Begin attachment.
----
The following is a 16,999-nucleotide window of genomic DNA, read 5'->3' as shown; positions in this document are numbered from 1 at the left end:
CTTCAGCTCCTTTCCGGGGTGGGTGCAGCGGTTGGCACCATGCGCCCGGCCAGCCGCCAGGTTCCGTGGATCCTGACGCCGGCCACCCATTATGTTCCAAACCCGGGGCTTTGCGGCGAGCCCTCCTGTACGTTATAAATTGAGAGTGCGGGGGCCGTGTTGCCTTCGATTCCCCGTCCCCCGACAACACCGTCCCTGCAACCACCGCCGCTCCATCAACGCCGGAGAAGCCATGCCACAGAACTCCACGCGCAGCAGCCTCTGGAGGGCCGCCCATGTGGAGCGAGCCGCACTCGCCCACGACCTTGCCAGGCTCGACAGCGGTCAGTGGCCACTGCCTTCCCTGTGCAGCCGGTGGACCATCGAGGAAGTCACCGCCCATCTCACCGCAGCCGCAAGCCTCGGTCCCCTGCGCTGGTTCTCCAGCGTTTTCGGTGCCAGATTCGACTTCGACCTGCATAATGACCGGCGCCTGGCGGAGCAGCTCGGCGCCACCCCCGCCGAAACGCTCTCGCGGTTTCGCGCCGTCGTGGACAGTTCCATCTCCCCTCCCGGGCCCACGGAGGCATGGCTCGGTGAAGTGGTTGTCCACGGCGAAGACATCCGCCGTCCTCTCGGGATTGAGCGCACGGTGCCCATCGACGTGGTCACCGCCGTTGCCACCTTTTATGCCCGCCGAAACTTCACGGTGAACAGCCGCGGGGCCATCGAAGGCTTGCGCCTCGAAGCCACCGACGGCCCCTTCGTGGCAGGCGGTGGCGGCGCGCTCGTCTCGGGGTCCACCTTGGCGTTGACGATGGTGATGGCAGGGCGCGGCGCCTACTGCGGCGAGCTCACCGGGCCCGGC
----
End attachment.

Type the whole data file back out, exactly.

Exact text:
The following is a 16,999-nucleotide window of genomic DNA, read 5'->3' as shown; positions in this document are numbered from 1 at the left end:
CTTCAGCTCCTTTCCGGGGTGGGTGCAGCGGTTGGCACCATGCGCCCGGCCAGCCGCCAGGTTCCGTGGATCCTGACGCCGGCCACCCATTATGTTCCAAACCCGGGGCTTTGCGGCGAGCCCTCCTGTACGTTATAAATTGAGAGTGCGGGGGCCGTGTTGCCTTCGATTCCCCGTCCCCCGACAACACCGTCCCTGCAACCACCGCCGCTCCATCAACGCCGGAGAAGCCATGCCACAGAACTCCACGCGCAGCAGCCTCTGGAGGGCCGCCCATGTGGAGCGAGCCGCACTCGCCCACGACCTTGCCAGGCTCGACAGCGGTCAGTGGCCACTGCCTTCCCTGTGCAGCCGGTGGACCATCGAGGAAGTCACCGCCCATCTCACCGCAGCCGCAAGCCTCGGTCCCCTGCGCTGGTTCTCCAGCGTTTTCGGTGCCAGATTCGACTTCGACCTGCATAATGACCGGCGCCTGGCGGAGCAGCTCGGCGCCACCCCCGCCGAAACGCTCTCGCGGTTTCGCGCCGTCGTGGACAGTTCCATCTCCCCTCCCGGGCCCACGGAGGCATGGCTCGGTGAAGTGGTTGTCCACGGCGAAGACATCCGCCGTCCTCTCGGGATTGAGCGCACGGTGCCCATCGACGTGGTCACCGCCGTTGCCACCTTTTATGCCCGCCGAAACTTCACGGTGAACAGCCGCGGGGCCATCGAAGGCTTGCGCCTCGAAGCCACCGACGGCCCCTTCGTGGCAGGCGGTGGCGGCGCGCTCGTCTCGGGGTCCACCTTGGCGTTGACGATGGTGATGGCAGGGCGCGGCGCCTACTGCGGCGAGCTCACCGGGCCCGGC